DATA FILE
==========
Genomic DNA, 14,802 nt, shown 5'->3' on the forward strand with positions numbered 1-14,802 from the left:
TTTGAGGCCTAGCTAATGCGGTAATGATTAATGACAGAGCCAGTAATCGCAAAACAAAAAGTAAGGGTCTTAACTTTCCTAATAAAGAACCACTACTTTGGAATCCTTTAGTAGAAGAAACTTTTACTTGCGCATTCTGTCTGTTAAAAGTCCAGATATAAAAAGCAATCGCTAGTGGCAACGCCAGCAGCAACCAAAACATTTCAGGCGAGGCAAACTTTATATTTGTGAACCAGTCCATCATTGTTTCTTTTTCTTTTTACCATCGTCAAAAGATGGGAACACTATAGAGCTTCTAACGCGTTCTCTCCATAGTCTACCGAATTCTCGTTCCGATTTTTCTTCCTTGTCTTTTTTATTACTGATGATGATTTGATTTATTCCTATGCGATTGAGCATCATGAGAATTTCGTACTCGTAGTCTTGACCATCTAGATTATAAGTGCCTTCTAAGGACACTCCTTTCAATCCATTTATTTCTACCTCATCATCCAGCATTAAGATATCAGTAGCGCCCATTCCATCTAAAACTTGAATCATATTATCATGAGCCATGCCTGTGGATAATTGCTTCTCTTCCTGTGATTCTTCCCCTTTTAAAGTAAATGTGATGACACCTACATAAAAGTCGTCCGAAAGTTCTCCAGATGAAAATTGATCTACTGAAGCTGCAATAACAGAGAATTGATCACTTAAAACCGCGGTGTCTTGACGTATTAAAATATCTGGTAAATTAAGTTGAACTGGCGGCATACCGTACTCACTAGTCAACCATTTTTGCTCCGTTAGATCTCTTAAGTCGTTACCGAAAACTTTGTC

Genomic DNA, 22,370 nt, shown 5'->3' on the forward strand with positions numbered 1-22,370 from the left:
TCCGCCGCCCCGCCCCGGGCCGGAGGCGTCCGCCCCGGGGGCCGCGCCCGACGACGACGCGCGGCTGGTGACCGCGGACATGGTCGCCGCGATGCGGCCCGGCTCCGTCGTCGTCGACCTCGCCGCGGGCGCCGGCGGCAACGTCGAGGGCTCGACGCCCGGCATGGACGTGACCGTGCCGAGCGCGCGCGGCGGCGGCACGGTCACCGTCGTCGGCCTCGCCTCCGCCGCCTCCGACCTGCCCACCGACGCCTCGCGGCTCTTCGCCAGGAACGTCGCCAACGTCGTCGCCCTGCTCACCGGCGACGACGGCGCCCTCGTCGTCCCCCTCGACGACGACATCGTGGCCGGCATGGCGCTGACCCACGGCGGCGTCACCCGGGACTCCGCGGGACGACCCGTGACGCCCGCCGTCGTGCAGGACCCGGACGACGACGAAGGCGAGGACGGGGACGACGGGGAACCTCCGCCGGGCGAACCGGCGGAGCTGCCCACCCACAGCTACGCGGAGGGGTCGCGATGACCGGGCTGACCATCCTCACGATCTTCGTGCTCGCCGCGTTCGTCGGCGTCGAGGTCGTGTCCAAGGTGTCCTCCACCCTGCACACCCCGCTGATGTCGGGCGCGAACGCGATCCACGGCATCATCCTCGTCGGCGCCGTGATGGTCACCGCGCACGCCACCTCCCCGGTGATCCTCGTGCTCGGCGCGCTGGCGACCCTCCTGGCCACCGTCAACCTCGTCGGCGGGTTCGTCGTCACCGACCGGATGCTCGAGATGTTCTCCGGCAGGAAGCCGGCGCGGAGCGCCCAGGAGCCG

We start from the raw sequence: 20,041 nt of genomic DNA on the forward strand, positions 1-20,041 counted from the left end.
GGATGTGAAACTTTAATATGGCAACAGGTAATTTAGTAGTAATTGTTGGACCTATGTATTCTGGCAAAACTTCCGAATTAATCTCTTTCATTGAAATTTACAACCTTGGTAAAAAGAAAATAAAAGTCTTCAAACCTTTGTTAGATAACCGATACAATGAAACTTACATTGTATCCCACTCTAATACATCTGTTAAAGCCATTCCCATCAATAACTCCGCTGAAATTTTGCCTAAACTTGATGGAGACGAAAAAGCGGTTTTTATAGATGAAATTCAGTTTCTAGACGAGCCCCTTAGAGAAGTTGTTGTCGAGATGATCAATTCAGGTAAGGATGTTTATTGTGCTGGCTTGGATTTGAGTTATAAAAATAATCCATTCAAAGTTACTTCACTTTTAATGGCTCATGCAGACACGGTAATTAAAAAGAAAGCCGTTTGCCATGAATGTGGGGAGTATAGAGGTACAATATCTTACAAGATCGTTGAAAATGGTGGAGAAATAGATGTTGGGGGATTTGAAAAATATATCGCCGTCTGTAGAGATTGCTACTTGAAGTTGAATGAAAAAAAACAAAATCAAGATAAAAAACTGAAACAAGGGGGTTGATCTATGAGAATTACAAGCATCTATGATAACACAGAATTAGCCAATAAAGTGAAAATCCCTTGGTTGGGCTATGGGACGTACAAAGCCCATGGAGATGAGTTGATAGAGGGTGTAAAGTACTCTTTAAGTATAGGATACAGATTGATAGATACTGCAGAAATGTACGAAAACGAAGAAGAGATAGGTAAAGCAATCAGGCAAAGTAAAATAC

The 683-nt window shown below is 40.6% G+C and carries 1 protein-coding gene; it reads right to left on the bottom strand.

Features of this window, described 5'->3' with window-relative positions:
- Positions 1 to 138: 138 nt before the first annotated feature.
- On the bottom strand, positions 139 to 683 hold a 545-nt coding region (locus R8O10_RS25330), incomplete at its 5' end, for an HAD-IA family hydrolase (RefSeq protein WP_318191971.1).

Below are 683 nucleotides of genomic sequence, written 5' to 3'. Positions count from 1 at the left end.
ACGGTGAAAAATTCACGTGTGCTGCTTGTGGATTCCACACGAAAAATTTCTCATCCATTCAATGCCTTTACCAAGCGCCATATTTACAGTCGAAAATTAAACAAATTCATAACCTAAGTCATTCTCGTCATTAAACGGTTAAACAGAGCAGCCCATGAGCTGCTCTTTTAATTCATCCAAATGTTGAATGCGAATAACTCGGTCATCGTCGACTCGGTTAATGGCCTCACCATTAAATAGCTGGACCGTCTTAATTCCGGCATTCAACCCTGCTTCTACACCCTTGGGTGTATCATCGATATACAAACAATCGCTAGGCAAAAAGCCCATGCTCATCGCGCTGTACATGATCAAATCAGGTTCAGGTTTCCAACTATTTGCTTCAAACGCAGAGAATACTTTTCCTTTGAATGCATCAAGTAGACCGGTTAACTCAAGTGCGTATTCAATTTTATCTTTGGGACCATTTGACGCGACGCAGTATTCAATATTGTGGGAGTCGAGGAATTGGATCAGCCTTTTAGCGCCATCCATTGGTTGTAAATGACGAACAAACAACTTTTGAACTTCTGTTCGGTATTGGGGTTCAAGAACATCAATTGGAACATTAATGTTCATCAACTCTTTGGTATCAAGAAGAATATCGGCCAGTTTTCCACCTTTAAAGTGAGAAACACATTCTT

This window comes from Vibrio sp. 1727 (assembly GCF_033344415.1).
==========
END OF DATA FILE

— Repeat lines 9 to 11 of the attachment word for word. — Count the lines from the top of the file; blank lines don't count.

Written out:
- Positions 1 to 138: 138 nt before the first annotated feature.
- On the bottom strand, positions 139 to 683 hold a 545-nt coding region (locus R8O10_RS25330), incomplete at its 5' end, for an HAD-IA family hydrolase (RefSeq protein WP_318191971.1).

Below are 683 nucleotides of genomic sequence, written 5' to 3'. Positions count from 1 at the left end.